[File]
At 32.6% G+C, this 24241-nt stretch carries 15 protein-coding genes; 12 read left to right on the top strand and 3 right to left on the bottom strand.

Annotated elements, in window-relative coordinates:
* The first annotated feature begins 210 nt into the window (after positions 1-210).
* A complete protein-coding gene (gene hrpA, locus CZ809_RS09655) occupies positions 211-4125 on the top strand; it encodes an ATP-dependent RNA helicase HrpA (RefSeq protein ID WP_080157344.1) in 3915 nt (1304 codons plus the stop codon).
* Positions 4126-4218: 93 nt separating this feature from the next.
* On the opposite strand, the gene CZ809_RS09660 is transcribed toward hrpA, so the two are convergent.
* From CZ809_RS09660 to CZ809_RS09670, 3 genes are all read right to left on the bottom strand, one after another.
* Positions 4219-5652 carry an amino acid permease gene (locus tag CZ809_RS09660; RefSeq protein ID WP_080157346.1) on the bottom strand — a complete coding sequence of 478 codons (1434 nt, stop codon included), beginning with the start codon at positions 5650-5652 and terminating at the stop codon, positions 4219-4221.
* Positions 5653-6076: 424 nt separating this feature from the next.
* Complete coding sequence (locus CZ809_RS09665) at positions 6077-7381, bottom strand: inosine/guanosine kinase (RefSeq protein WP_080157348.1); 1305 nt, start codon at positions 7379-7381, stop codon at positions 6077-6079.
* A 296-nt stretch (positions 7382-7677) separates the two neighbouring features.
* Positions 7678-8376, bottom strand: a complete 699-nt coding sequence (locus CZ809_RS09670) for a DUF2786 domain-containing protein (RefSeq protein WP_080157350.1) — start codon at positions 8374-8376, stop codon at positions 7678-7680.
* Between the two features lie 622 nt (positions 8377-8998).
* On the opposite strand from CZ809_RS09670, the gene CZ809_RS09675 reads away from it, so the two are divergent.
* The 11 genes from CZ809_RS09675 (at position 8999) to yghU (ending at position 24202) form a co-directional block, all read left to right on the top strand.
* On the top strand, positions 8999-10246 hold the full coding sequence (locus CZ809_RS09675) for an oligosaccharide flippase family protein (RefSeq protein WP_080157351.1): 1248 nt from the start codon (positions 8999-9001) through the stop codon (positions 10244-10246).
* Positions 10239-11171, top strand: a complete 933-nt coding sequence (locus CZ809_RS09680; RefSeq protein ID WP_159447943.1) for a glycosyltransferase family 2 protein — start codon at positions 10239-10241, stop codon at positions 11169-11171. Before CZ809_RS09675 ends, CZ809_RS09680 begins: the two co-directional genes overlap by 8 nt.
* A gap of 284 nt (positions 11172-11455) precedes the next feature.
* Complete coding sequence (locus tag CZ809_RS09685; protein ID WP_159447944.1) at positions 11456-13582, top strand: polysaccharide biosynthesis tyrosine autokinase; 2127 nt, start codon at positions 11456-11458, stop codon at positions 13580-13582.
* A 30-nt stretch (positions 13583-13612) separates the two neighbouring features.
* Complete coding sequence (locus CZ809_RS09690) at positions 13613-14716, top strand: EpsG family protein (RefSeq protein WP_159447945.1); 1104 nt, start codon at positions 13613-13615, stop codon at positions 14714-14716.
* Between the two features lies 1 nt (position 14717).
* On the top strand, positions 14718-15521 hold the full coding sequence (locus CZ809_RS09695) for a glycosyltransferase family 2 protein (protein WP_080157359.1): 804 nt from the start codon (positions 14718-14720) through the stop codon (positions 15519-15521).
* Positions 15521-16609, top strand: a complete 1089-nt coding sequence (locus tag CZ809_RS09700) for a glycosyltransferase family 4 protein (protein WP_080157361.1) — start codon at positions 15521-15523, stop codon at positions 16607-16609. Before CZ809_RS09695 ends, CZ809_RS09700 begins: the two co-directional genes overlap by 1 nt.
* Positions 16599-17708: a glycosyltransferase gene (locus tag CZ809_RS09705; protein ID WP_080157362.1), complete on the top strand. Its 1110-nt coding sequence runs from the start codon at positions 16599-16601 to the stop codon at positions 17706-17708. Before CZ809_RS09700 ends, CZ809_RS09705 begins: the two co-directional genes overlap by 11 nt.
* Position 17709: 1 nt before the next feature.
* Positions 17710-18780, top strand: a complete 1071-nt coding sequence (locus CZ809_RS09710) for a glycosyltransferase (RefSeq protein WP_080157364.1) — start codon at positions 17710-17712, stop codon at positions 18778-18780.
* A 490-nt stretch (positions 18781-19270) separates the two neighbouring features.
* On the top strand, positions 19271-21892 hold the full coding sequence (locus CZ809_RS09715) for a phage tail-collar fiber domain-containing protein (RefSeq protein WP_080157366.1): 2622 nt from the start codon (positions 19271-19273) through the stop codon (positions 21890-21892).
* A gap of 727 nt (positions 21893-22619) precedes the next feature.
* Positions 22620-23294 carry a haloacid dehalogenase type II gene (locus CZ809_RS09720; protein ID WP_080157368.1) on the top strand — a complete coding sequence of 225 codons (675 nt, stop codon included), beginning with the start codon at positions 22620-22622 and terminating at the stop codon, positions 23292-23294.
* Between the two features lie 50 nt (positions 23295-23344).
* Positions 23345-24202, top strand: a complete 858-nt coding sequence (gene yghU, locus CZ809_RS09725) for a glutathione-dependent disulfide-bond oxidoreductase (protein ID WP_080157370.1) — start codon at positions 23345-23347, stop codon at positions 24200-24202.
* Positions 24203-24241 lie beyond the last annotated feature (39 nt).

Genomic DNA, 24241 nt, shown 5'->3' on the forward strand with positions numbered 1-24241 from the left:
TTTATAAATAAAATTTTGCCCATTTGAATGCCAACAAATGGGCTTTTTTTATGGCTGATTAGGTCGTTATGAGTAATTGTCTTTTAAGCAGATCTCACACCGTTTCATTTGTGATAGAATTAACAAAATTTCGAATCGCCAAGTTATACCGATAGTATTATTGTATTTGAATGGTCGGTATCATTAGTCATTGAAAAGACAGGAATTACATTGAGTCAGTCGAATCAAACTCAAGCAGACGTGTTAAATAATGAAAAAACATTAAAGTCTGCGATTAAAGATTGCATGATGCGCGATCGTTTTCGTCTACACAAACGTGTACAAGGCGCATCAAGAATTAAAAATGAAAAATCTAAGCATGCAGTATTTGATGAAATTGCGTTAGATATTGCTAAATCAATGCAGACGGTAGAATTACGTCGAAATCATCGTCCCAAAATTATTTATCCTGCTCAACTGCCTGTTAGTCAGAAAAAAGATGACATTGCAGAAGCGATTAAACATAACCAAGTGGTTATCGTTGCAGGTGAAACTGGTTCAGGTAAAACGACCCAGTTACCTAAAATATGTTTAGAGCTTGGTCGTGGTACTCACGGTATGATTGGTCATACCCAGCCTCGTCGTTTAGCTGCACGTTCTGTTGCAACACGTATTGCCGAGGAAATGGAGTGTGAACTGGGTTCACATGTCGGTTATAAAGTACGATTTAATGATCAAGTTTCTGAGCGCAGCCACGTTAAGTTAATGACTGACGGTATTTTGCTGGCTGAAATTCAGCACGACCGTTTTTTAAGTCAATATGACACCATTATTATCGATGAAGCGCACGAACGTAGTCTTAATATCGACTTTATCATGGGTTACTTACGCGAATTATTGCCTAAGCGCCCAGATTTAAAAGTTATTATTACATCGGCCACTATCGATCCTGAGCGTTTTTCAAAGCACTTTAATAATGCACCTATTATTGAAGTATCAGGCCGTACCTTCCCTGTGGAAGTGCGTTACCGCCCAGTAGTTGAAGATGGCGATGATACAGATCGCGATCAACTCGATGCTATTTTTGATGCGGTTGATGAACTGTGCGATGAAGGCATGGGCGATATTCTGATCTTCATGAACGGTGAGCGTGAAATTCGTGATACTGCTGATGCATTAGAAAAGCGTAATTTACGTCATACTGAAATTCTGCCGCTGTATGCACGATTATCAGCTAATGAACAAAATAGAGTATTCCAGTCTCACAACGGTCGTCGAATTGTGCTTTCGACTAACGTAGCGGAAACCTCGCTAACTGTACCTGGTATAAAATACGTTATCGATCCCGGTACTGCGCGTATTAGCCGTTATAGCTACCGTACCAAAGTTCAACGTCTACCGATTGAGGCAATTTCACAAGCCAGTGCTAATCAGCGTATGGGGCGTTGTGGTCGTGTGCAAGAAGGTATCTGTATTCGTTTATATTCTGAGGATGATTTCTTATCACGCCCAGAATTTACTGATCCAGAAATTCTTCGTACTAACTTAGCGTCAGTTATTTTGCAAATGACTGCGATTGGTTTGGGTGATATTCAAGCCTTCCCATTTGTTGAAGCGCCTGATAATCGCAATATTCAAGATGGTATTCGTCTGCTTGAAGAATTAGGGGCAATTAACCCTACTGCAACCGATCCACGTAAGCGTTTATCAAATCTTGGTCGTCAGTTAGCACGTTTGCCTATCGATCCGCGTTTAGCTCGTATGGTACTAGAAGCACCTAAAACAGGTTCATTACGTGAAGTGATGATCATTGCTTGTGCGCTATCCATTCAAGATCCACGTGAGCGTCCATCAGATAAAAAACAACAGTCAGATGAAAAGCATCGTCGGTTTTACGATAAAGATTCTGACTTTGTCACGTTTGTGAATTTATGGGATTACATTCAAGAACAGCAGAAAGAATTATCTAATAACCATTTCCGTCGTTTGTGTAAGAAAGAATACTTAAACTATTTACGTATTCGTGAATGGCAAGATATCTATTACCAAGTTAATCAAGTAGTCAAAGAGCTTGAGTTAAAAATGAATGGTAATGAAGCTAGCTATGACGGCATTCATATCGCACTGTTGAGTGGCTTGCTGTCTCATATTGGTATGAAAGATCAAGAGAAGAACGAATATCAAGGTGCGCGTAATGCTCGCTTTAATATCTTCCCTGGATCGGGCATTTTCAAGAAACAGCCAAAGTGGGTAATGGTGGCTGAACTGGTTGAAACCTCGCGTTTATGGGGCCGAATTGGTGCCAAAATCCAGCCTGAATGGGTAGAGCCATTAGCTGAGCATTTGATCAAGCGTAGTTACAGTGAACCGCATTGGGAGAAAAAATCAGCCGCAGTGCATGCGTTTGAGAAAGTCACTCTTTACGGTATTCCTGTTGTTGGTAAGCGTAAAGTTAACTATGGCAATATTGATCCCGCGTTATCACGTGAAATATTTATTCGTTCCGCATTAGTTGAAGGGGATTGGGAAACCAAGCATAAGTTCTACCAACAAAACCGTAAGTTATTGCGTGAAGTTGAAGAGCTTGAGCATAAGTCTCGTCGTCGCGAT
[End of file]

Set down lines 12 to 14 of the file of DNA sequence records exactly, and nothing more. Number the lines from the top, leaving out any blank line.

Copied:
* Positions 7678-8376, bottom strand: a complete 699-nt coding sequence (locus CZ809_RS09670) for a DUF2786 domain-containing protein (RefSeq protein WP_080157350.1) — start codon at positions 8374-8376, stop codon at positions 7678-7680.
* Between the two features lie 622 nt (positions 8377-8998).
* On the opposite strand from CZ809_RS09670, the gene CZ809_RS09675 reads away from it, so the two are divergent.